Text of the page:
Road update: VDOT shifts resources to secondary streets

snowflake decoration on black background
snowflake decoration on black background

4 p.m. update from VDOT: Crews will continue 24-hour effort to remove substantial accumulations of snow

CULPEPER — Virginia Department of Transportation crews, assisted by contract equipment and operators, are working across Central Virginia to clear secondary roads of substantial accumulations of snow. That work is anticipated to continue around the clock for the next several days.

Interstate and primary highways across the region are mostly clear of snow, but some primary roads to the north along the Blue Ridge Mountains are still snow-covered but passable. VDOT continues to advise against non-essential travel, but if you must be out, understand the risks and drive with extreme caution. Temperatures will fall well below freezing overnight and icy conditions are likely even on roads that have been cleared of snow today.

Drivers should be alert for pedestrians walking in roads, especially in more urban areas. Most sidewalks are blocked with deep piles of snow and pedestrians are walking in the roadway. Another hazard is limited sight distance and obstructed views at intersections and entrances due to the high piles of snow on the shoulders and medians.

VDOT’s goal is to make all state-maintained roads passable within 48 hours after snowfall ends. However, cleanup from this storm is extensive and will require use of specialized equipment to remove up to 30 inches of accumulated snow, plus large snow drifts. The public should expect that plows will not reach all secondary roads today. Even after plowing, snow and ice will linger on the surface of these roads due to refreezing overnight.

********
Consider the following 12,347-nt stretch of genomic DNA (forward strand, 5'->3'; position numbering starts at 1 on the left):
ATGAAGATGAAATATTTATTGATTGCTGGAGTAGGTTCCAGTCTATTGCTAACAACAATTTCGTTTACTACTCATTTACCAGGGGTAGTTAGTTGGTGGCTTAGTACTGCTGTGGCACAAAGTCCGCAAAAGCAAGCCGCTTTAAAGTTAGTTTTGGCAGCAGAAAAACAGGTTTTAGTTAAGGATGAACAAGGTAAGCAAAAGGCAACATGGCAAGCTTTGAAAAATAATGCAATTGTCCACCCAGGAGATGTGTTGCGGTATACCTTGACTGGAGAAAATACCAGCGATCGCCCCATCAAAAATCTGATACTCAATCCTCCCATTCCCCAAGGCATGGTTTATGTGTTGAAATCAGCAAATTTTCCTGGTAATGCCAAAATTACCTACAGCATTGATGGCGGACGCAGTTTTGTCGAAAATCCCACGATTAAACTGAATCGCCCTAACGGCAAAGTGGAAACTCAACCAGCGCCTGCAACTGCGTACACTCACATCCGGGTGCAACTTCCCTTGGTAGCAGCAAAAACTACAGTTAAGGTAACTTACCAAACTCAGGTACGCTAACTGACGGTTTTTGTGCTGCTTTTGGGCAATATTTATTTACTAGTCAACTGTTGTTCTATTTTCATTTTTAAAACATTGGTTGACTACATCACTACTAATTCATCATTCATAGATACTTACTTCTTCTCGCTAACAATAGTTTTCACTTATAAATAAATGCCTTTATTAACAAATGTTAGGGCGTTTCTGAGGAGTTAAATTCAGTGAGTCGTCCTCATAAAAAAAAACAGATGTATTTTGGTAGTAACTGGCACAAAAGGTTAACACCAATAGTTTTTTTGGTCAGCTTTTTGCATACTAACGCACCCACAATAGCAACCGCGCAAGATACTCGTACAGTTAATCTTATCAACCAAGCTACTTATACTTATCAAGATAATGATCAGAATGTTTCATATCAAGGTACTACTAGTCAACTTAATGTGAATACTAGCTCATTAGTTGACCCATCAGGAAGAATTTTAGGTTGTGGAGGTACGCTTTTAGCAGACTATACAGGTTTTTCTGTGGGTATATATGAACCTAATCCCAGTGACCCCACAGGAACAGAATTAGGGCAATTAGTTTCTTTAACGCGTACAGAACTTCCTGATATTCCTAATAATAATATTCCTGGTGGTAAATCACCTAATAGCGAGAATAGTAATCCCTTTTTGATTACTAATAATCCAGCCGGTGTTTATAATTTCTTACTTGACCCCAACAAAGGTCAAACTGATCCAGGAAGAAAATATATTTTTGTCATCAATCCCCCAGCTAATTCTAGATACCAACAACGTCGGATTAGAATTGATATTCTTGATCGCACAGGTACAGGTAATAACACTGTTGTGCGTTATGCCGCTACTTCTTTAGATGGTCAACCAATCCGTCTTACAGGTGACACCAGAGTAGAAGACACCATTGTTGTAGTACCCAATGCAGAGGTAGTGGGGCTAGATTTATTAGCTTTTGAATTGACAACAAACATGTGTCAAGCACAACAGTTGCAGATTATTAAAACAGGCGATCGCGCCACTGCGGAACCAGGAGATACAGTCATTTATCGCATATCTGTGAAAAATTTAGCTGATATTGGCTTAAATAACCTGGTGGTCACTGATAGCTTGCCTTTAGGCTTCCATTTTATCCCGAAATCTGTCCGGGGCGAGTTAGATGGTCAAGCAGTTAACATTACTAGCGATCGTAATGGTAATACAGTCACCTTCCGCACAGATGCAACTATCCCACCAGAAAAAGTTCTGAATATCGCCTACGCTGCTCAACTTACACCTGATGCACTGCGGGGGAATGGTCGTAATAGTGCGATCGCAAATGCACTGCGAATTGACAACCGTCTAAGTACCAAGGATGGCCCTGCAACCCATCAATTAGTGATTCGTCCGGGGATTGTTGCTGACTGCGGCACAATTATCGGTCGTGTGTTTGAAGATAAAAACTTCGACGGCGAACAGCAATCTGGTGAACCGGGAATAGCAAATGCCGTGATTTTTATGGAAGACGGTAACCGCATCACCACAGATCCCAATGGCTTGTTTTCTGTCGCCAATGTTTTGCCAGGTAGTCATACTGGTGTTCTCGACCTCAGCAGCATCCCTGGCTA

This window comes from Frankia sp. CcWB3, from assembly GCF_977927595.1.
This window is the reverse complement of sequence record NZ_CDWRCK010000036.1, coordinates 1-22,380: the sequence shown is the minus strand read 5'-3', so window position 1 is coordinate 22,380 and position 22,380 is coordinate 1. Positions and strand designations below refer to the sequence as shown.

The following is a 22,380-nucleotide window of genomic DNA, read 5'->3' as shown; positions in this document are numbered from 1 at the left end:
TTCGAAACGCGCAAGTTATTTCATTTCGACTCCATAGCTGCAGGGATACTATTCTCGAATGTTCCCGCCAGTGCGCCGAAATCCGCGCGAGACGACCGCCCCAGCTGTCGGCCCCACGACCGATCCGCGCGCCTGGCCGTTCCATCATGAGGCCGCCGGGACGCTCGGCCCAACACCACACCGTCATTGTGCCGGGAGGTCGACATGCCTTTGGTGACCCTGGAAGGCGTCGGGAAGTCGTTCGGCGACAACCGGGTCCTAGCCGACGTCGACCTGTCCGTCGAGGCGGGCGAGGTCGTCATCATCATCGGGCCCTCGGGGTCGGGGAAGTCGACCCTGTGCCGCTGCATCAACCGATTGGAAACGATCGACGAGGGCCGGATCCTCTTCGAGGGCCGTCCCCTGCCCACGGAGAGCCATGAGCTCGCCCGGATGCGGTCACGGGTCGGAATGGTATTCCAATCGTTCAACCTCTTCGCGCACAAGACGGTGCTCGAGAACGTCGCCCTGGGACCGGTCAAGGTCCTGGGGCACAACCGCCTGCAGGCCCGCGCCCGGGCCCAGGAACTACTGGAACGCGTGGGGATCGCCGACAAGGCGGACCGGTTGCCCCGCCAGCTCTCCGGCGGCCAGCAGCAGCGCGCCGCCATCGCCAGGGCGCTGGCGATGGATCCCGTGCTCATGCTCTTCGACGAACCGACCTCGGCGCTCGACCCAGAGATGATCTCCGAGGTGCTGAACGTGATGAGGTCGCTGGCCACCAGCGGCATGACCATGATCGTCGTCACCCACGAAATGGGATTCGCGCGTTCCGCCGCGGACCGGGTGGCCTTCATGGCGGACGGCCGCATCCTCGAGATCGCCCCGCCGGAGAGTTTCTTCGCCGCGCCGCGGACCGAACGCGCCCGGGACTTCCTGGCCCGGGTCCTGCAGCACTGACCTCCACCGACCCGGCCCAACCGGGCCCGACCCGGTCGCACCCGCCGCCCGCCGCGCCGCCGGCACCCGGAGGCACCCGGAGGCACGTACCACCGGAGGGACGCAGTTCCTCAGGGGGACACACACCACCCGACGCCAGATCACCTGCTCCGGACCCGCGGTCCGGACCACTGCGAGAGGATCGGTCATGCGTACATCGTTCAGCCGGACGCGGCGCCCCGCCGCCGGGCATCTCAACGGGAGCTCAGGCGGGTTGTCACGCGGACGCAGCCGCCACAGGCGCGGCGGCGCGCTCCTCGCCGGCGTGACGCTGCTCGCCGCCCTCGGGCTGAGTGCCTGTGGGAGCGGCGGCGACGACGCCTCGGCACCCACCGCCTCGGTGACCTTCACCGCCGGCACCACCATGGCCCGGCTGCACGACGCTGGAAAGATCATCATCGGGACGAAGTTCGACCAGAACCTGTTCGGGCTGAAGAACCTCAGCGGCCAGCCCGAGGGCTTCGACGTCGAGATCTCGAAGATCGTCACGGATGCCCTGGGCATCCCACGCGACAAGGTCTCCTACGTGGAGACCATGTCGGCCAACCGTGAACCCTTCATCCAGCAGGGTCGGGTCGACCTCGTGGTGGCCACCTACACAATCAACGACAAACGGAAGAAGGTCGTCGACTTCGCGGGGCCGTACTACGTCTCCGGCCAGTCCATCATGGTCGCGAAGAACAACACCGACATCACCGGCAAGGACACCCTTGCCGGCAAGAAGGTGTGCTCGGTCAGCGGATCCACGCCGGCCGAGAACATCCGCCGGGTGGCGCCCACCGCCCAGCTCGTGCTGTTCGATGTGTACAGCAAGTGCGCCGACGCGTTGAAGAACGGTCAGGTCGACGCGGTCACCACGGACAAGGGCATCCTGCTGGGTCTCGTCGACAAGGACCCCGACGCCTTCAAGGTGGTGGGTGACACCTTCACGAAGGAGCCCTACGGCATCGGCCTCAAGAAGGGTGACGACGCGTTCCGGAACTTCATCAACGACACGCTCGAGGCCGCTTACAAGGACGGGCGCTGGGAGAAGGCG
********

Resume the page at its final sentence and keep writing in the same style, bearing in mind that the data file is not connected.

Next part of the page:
Residents living on some secondary roads, especially those in rural areas or within neighborhoods should expect that plows may not reach them for another 24 to 48 hours and possibly longer.

What residents should know

  • Plows will provide a path through neighborhoods that is drivable with caution for an average passenger vehicle. The path will not be curb-to-curb or bare pavement, and may remain uneven and rutted, especially with refreezing overnight.
  • Chemicals are not typically used in subdivisions, but crews will sand hills, curves and intersections as needed to provide traction.
  • In many neighborhoods, front-end loaders and motor graders will be required to move snow where there is not enough room to push.
  • Crews are asked to be mindful of pushing large piles onto driveways, but in an extreme storm that can be an unintended consequence of making roads passable.
  • To give crews a chance to finish their plow assignments, VDOT asks that residents wait 48 hours after the storm is over before reporting “missed” roads.

Stay abreast of road conditions by calling 511 or visiting Additional information about VDOT’s winter-weather preparations and response can be found at

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1 Comment

  1. Thanks to VDOT contracted plows for starting early in the Brookfield Community in Fairfax County. However, the last truck that came through left a wall of snow short of driveways that prevents all residents from getting out of north Gumwood Court. We have a neighbor who has lung cancer and was going for treatments – he is unable to get out of his driveway.

    All our driveways are clear and we have paths to our mailboxes, but I would appreciate a plow to finish clearing a pathway for cars. I’m far too old to get out with a shovel and the snow accumulation is also too much for my neighbor’s snow blower.

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